As expected, the sharp drop in growth rates of declining trees started in the late 2000s (Figure 1). This recent decline in growth was accompanied by changes in some wood-anatomical traits such as the reduction of EW vessel lumen area (Figure 2). Concurrently, the decrease of 13C and 18O in declining trees also happened during that period when dieback intensified (200813). These drops in growth and alterations in wood anatomy were most patent in the more affected SP site (Figures 13). It is also possible that the growth increase observed for non-declining trees at the OR site is the consequence of reduced competition for water and nutrients with the coexisting declining and dying trees. The decrease in 13C and 18O in declining trees as compared with non-declining trees (Figure 4) would correspond to increased stomatal conductance (g) according to Scheidegger et al. (2000), and agrees with the recent reduction of WUEi in the declining trees, which was again more notable in the SP site (Figure 3). This is strictly linked with canopy dieback and with a less tight stomatal control of transpiration, perhaps as a mechanism to compensate drought stress, whereas carbon uptake through photosynthesis (A) remains stable.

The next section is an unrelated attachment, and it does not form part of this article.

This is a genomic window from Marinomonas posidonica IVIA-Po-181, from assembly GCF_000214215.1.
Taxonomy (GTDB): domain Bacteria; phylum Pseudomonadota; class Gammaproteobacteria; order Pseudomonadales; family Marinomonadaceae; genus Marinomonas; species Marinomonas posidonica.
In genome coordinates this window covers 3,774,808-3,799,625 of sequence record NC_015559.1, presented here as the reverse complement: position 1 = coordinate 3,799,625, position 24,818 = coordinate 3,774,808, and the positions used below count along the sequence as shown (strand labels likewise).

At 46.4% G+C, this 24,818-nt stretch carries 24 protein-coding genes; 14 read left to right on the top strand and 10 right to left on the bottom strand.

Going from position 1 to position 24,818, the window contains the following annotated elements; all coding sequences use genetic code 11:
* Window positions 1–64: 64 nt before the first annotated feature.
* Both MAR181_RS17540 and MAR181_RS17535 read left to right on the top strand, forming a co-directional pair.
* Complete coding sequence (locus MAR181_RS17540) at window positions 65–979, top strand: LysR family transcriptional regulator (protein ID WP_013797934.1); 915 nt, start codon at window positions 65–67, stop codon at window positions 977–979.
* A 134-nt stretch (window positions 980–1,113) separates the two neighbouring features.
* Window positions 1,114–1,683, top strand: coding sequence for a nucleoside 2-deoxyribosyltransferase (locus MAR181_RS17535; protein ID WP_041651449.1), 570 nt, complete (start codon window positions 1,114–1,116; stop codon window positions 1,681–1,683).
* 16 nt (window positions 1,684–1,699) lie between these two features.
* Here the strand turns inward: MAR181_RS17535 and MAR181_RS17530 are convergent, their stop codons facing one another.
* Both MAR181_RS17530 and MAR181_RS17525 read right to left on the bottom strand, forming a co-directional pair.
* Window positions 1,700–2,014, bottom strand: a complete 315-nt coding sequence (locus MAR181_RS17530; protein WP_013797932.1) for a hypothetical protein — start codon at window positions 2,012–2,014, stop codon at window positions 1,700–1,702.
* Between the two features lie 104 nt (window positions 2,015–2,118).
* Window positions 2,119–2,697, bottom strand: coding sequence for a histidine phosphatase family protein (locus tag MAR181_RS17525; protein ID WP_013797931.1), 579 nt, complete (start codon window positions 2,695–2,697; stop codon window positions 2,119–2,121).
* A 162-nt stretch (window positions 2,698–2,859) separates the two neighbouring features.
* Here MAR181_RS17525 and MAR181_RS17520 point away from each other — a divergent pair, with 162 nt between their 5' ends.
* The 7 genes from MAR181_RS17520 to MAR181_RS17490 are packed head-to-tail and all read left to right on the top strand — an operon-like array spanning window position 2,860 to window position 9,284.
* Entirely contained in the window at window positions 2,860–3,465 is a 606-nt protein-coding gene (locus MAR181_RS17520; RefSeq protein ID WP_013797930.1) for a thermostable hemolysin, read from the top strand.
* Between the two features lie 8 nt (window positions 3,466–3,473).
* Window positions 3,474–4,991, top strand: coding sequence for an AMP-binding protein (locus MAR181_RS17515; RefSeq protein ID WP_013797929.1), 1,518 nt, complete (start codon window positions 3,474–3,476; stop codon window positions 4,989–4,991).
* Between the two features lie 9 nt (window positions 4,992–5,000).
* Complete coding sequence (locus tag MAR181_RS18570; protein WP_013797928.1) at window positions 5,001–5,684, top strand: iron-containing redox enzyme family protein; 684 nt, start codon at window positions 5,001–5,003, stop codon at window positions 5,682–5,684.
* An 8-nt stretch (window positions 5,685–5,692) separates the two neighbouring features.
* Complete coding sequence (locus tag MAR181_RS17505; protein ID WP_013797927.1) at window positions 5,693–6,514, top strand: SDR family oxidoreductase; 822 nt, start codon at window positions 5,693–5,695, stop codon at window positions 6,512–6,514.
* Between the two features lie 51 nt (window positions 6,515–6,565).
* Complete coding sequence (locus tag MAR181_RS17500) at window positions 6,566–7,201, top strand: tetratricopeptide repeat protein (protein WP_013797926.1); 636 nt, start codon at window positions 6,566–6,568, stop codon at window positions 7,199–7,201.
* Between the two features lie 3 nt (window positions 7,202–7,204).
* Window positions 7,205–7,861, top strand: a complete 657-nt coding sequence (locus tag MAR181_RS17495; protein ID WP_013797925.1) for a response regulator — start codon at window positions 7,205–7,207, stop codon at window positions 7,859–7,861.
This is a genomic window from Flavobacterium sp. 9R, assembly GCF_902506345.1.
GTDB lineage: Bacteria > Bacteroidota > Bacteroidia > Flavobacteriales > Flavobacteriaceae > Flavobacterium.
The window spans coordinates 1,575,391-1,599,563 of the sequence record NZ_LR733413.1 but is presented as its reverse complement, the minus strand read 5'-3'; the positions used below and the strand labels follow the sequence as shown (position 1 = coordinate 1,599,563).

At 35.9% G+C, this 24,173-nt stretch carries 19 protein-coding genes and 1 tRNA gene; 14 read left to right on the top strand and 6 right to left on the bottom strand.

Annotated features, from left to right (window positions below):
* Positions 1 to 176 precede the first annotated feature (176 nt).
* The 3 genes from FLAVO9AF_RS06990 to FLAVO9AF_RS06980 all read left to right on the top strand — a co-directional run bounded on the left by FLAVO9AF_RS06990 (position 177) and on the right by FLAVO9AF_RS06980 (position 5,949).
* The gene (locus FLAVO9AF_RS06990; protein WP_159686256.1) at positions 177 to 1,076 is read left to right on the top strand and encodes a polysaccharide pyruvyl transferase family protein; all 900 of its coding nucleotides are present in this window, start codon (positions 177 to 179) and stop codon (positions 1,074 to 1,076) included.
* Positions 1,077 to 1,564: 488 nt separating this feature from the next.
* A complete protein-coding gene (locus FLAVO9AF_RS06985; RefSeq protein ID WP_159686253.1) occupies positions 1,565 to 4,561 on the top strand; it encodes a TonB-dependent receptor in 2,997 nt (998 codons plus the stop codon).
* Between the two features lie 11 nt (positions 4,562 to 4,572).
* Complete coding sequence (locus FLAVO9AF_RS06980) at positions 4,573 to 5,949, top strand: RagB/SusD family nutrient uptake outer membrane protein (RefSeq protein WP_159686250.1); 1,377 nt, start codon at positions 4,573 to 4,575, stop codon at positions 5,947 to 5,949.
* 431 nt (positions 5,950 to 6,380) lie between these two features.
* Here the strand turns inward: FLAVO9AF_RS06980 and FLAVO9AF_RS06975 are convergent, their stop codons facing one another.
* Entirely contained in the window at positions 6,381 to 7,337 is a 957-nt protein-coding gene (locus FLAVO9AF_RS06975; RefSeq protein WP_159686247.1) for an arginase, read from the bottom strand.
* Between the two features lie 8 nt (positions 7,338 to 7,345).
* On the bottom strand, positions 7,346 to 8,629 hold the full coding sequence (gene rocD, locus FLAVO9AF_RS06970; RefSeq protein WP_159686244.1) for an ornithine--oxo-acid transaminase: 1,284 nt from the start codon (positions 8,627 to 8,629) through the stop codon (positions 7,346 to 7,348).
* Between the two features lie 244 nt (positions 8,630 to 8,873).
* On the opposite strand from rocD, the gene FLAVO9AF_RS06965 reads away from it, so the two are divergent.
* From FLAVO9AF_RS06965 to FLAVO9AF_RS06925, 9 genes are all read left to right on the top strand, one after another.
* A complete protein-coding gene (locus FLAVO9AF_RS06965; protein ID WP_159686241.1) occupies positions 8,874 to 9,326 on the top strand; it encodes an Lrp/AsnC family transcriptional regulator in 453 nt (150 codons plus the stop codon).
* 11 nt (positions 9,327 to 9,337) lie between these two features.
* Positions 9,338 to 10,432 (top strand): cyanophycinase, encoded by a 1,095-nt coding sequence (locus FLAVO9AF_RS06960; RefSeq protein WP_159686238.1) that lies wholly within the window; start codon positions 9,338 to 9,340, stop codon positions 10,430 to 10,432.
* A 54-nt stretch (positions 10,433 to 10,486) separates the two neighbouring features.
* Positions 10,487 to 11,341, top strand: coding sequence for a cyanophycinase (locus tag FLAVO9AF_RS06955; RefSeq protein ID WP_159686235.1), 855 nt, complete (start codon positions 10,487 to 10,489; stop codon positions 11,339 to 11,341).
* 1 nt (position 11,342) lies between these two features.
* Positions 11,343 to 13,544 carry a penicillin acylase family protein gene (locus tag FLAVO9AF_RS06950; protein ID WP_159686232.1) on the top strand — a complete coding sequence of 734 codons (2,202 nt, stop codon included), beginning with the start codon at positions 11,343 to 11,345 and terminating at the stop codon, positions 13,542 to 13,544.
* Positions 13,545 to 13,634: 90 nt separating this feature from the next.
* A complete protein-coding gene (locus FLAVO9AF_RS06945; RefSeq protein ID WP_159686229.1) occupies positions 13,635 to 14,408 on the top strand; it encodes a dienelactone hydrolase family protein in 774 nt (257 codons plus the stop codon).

Considering wood anatomy, we detected minor differences between vigor classes, suggesting a low plasticity of xylem traits as compared with leaf physiological features in response to drought. Perhaps, different functional thresholds exist regarding the detection of xylem (wood anatomy) and leaf (photosynthesis) responses to drought stress. Our findings agree with observations from a 6-year-long partial throughfall, where the evergreen diffuse-porous Quercus ilex responded to the induced drought by reducing leaf transpiring area and increasing leaf-specific conductivity, whereas vessel diameter and density remained largely unaffected albeit vessel lumen fraction (i.e., ratio between mean vessel lumen area and number per unit area) increased (Limousin et al. 2010). Contrastingly, drought reduced the lumen area of EW vessels in the ring-porous Quercus pubescens, thus lowering the hydraulic conductivity and reducing the risk of cavitation (Eilmann et al. 2009). This was consistent with our data from the declining trees at the SP site, where the production of smaller EW vessels by declining trees would explain their smaller hydraulic diameter and potential hydraulic conductivity (Figure 2). Others reported declines in vessel diameter as water availability decreases (Villar-Salvador et al. 1997) or in response to an extreme drought (Corcuera et al. 2004a), which can be consequent to reduced turgor-driven cell enlargement during xylogenesis. Overall, water shortage during spring and summer causes a severe reduction of LW production in ring-porous oaks species (Alla and Camarero 2012), which might increase their susceptibility to further water deficit if some EW vessels lose functionality due to cold- (Cavender-Bares and Holbrook 2001) and drought-induced cavitation in late winter and spring (Corcuera et al. 2004b, 2006). This could explain the trend toward forming wider LW vessels (Figure 2) and the consequent significant decrease of the vulnerability index in declining trees at the SP site (Table 2). The tendency to form LW vessels with lower minimum diameters in ND than D trees would guarantee continuous, although slow, water flow in the former under conditions promoting embolism.